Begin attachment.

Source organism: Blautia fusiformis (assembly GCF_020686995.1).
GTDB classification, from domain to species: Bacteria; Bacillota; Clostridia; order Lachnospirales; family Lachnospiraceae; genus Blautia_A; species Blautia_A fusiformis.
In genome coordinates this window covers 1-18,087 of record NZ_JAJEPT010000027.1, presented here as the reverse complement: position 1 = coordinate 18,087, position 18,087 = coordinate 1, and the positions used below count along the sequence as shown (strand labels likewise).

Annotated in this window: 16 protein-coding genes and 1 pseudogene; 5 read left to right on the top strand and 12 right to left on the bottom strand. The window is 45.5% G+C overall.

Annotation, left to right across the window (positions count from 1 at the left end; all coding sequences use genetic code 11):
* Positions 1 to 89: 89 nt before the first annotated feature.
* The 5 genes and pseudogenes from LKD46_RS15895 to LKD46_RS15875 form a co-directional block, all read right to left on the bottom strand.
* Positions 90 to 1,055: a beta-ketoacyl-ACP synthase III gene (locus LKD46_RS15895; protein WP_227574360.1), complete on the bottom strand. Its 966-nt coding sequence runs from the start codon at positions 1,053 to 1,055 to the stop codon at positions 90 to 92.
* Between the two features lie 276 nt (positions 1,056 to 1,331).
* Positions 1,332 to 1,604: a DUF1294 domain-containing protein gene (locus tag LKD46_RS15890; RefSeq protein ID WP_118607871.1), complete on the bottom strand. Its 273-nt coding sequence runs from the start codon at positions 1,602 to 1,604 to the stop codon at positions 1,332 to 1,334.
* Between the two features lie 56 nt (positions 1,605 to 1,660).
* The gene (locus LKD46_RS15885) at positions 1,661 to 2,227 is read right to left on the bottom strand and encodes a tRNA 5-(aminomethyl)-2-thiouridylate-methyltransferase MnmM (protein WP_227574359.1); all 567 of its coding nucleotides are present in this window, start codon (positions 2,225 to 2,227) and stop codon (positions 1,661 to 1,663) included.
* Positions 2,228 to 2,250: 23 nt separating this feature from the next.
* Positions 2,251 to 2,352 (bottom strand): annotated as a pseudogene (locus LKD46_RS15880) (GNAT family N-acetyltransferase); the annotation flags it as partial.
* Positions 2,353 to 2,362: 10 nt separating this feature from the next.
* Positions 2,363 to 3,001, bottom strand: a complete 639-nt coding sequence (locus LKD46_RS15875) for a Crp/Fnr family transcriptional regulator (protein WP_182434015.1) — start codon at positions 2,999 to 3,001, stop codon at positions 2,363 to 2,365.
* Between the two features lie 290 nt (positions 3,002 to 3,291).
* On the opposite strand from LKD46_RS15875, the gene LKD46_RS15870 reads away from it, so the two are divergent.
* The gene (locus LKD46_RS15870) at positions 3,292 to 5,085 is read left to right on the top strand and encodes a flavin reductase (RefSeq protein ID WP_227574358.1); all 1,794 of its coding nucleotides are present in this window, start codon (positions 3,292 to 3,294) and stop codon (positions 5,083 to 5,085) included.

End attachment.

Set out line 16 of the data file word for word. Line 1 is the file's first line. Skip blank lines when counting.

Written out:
* Positions 2,363 to 3,001, bottom strand: a complete 639-nt coding sequence (locus LKD46_RS15875) for a Crp/Fnr family transcriptional regulator (protein WP_182434015.1) — start codon at positions 2,999 to 3,001, stop codon at positions 2,363 to 2,365.